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Friday, July 28, 2017

Al Shabaab raids, bomb attacks turn the spotlight on Operation Linda Boni

IG Joseph Boinnet with other senior security personnel during a tour to inspect Operation Linda Boni meant to flush out al Shabaab militants from Boni forest in Lamu. /Alphonce Gari
IG Joseph Boinnet with other senior security personnel during a tour to inspect Operation Linda Boni meant to flush out al Shabaab militants from Boni forest in Lamu. /Alphonce Gari

Two years after Kenya sent the army into Boni forest to flush out al Shabaab, the terrorists are still popping up to wreak havoc in Lamu county.

They beheaded nine men in the latest brazen attack in Jima village on Saturday, after killing three policemen and several villagers in Pandanguo village on Wednesday last week.

This begs the question of whether Operation Linda Boni has been a success or a failure.

The late Interior CS Joseph Nkaissery launched Operation Linda Boni in September 2015 to fight al Shabaab threats in Lamu county.

The operation was called following the 2014 Mpeketoni massacre, where more than 100 Kenyans were killed and others maimed after more than 200 heavily armed al Shabaab militants raided Mpeketoni village.

During that deadly attack, the al Qaeda-linked militants attacked hotels and a police station and brutally murdered residents. They targeted grown-up men.

After the attack, the hooded militants, who included foreign national jihadists, vanished into the expansive Boni forest.

As al Shabaab claimed responsibility, President Uhuru Kenyatta openly blamed local politics for the attack, saying there was intentional targeting of a certain ethnic group. Later on, al Shabab released a video of the attack.

Al Shabaab said the attack was carried out to avenge the presence of Kenyan troops in Somalia and the killing of Muslims.

Kenya sent its troops into Somalia in 2011 to help the UN-backed Somali government defeat the militants, who were sporadically attacking Kenya border towns and kidnapping tourists, government officials and foreign aid workers.

Seven-hour gunfight

Latest statistics from Kenya military under the Africa Mission in Somalia (Amisom) indicate that the KDF controls large swathes of territory in Jubaland, which borders Kenya.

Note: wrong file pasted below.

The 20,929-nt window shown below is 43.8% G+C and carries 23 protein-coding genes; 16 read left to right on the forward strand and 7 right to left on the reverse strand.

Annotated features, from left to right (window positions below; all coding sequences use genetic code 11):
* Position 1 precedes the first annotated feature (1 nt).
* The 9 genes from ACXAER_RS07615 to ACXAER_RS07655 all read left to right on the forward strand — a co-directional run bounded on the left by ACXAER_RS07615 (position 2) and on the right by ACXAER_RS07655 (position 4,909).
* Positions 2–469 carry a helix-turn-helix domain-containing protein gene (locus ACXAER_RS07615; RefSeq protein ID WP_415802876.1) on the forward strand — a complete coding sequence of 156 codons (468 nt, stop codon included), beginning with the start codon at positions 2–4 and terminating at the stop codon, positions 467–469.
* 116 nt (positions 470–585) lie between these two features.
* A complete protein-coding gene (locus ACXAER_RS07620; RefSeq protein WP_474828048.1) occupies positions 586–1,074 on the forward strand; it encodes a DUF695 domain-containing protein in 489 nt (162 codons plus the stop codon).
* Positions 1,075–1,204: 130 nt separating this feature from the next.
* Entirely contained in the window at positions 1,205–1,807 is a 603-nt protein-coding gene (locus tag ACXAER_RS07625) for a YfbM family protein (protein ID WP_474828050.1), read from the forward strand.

KDF spokesman Col Joseph Owuor said the forces have liberated over 100,000 square kilometres from al Shabaab and continues to maintain its presence in the captured territory.

“The major centres within the liberated area are Kismayu, Afmadow, Beles Qokani, Dobley, BurHache, Busar and Tabda, among other smaller towns. The KDF operates in unison with other Amisom troops,” Owour said.

Be that as it may, the attacks continue. On Wednesday last week, al Shabaab militants raided a police station in Lamu county’s Pandanguo village, broke into a dispensary and stole all the medicine, and killed several villagers.

The persistent attacks have sparked tension and questions over the achievement of the Linda Boni operation.

Reports indicate that more than 100 heavily armed al Shabaab members raided the police camp that had 19 officers, setting it ablaze. They also destroyed a Safaricom mast, disrupting communication among the security personnel based in Lamu.

The militants are said to have planted Improvised Explosive Devices (IEDs), which slowed down the government’s counter-security operation. The gun fight between al Shabaab and Kenyan police took over seven hours before security agents took over the area.

The militants are said to have escaped into the vast Boni forest on a Kenyan police land cruiser.

In a statement, National Police Service spokesman George Kinoti said three officers were killed, one seriously injured and 14 were unhurt in the dawn ambush.

“The attackers used rocket-propelled grenades (RPGs) and other small arms in the attack, in which several tents were destroyed. Reinforcements sent to engage the enemy killed several terrorists,” Kinoti said.

On Saturday morning, yet another attack occurred in Jima village in Lamu.

Nine people are said to have been butchered by the al Shabab militia.

However, Coast regional police commandant Akello Odhiambo said only six men were killed in the attack. One was seriously injured.

At least 20 al shabaab members were involved in the attack, according to police and residents.

The victims, who were hacked to death, had deep knife injuries.

A security team comprising the KDF and RDU are combing the area, Odhiambo said.

“We have mobilised our security forces who are now combing the area and the Boni forest,” she told the Star.

Acting Interior CS Fred Matiangi has issued a 6.30pm-to-6.30am curfew.

Need for intelligence

The reemergent attacks rekindled memories of frequent terrorist attacks in the country between 2012 and 2014, especially in Lamu and Mombasa counties, carried out by the al Shabaab terror cell operating from the Boni forest.

At least 300 members of Jeysh Ayman, a local al Shabaab terror cell, uses the Boni forest cover as a base for recruiting and waging terror attacks in the Kenyan coast. They raided villages and lectured locals against tipping off the police.

A security expert, Retired Major Rama Mwang’ombe, says the operation in Boni must be sustained, but urged security officers to rely on intelligence gathering rather than engaging in jungle war with the militant.

Mwang’ombe opposes plans by the government to bomb the entire forest to flush out al Shabaab, saying it’s counterproductive.